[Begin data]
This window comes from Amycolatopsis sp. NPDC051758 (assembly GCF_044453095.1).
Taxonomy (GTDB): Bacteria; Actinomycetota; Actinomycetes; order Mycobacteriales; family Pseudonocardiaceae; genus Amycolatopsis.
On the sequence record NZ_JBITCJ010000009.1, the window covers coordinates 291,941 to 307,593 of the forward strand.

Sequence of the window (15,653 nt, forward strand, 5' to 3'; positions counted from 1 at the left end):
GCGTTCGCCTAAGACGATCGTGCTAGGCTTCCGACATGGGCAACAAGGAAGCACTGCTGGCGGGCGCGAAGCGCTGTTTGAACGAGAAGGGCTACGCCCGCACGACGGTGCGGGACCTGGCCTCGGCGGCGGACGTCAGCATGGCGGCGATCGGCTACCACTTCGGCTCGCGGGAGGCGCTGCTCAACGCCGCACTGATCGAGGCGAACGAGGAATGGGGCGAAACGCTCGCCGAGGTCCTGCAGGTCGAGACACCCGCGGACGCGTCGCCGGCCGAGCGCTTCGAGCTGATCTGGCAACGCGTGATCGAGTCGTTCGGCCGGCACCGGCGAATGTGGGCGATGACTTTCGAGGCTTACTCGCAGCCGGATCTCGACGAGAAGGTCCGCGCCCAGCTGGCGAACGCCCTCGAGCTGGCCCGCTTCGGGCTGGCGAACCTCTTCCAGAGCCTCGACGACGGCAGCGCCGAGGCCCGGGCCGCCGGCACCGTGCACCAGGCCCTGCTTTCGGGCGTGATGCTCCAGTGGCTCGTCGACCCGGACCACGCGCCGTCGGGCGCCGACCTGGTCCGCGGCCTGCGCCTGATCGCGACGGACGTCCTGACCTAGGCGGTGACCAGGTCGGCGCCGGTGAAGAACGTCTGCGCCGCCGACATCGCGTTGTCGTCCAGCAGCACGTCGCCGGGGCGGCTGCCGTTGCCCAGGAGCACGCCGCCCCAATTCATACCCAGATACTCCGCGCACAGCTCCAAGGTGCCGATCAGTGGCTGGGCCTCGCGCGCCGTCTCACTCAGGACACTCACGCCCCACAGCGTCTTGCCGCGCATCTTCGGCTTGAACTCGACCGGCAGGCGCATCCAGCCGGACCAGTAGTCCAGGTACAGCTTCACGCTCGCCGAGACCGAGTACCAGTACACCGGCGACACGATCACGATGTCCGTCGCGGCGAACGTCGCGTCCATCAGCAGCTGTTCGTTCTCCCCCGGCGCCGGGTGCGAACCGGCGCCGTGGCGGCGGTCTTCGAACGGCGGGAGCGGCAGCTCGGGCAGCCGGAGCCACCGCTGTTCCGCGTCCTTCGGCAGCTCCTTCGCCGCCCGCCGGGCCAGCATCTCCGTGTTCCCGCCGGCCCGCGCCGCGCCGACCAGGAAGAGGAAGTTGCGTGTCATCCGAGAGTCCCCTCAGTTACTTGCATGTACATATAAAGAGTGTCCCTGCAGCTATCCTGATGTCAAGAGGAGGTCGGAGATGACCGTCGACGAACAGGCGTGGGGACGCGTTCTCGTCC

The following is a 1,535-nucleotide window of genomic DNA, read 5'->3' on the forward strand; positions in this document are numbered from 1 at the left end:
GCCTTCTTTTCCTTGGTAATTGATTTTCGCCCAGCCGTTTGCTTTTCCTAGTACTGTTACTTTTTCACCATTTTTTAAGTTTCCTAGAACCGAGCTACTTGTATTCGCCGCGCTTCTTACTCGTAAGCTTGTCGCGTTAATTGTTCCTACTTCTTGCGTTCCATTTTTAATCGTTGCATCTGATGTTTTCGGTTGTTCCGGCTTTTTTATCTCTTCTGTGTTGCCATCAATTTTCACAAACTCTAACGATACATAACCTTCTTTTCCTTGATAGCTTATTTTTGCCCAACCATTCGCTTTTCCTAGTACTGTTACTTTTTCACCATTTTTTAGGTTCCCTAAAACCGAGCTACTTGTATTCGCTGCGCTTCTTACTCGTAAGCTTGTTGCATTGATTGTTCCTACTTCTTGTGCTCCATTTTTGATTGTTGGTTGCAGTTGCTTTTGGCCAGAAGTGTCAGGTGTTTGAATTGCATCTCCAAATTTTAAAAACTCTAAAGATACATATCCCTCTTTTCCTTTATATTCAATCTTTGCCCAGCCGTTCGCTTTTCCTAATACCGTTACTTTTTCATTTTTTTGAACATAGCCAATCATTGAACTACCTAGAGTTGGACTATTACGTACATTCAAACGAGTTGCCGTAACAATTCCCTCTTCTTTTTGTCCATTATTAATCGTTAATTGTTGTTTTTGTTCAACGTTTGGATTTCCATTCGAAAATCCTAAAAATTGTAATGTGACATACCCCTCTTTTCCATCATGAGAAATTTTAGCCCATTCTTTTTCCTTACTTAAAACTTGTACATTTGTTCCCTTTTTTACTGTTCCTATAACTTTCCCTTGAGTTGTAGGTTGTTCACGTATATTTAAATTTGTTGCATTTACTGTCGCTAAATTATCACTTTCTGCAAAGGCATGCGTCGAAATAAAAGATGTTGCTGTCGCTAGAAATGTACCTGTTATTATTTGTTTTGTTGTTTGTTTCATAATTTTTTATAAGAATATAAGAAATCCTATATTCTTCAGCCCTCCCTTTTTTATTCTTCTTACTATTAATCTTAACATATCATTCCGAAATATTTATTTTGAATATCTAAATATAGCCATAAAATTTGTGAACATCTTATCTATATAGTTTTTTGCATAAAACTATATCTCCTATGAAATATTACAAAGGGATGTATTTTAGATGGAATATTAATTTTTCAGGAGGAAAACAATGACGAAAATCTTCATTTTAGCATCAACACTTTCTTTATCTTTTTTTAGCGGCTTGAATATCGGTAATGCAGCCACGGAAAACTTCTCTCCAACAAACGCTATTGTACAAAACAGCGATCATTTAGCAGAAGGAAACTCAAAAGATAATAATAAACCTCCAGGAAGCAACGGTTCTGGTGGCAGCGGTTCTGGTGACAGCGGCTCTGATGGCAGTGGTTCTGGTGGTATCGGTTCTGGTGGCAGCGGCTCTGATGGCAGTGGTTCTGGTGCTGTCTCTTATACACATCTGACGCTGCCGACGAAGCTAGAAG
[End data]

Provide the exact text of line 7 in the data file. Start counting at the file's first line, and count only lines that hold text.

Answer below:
GCCTTCTTTTCCTTGGTAATTGATTTTCGCCCAGCCGTTTGCTTTTCCTAGTACTGTTACTTTTTCACCATTTTTTAAGTTTCCTAGAACCGAGCTACTTGTATTCGCCGCGCTTCTTACTCGTAAGCTTGTCGCGTTAATTGTTCCTACTTCTTGCGTTCCATTTTTAATCGTTGCATCTGATGTTTTCGGTTGTTCCGGCTTTTTTATCTCTTCTGTGTTGCCATCAATTTTCACAAACTCTAACGATACATAACCTTCTTTTCCTTGATAGCTTATTTTTGCCCAACCATTCGCTTTTCCTAGTACTGTTACTTTTTCACCATTTTTTAGGTTCCCTAAAACCGAGCTACTTGTATTCGCTGCGCTTCTTACTCGTAAGCTTGTTGCATTGATTGTTCCTACTTCTTGTGCTCCATTTTTGATTGTTGGTTGCAGTTGCTTTTGGCCAGAAGTGTCAGGTGTTTGAATTGCATCTCCAAATTTTAAAAACTCTAAAGATACATATCCCTCTTTTCCTTTATATTCAATCTTTGCCCAGCCGTTCGCTTTTCCTAATACCGTTACTTTTTCATTTTTTTGAACATAGCCAATCATTGAACTACCTAGAGTTGGACTATTACGTACATTCAAACGAGTTGCCGTAACAATTCCCTCTTCTTTTTGTCCATTATTAATCGTTAATTGTTGTTTTTGTTCAACGTTTGGATTTCCATTCGAAAATCCTAAAAATTGTAATGTGACATACCCCTCTTTTCCATCATGAGAAATTTTAGCCCATTCTTTTTCCTTACTTAAAACTTGTACATTTGTTCCCTTTTTTACTGTTCCTATAACTTTCCCTTGAGTTGTAGGTTGTTCACGTATATTTAAATTTGTTGCATTTACTGTCGCTAAATTATCACTTTCTGCAAAGGCATGCGTCGAAATAAAAGATGTTGCTGTCGCTAGAAATGTACCTGTTATTATTTGTTTTGTTGTTTGTTTCATAATTTTTTATAAGAATATAAGAAATCCTATATTCTTCAGCCCTCCCTTTTTTATTCTTCTTACTATTAATCTTAACATATCATTCCGAAATATTTATTTTGAATATCTAAATATAGCCATAAAATTTGTGAACATCTTATCTATATAGTTTTTTGCATAAAACTATATCTCCTATGAAATATTACAAAGGGATGTATTTTAGATGGAATATTAATTTTTCAGGAGGAAAACAATGACGAAAATCTTCATTTTAGCATCAACACTTTCTTTATCTTTTTTTAGCGGCTTGAATATCGGTAATGCAGCCACGGAAAACTTCTCTCCAACAAACGCTATTGTACAAAACAGCGATCATTTAGCAGAAGGAAACTCAAAAGATAATAATAAACCTCCAGGAAGCAACGGTTCTGGTGGCAGCGGTTCTGGTGACAGCGGCTCTGATGGCAGTGGTTCTGGTGGTATCGGTTCTGGTGGCAGCGGCTCTGATGGCAGTGGTTCTGGTGCTGTCTCTTATACACATCTGACGCTGCCGACGAAGCTAGAAG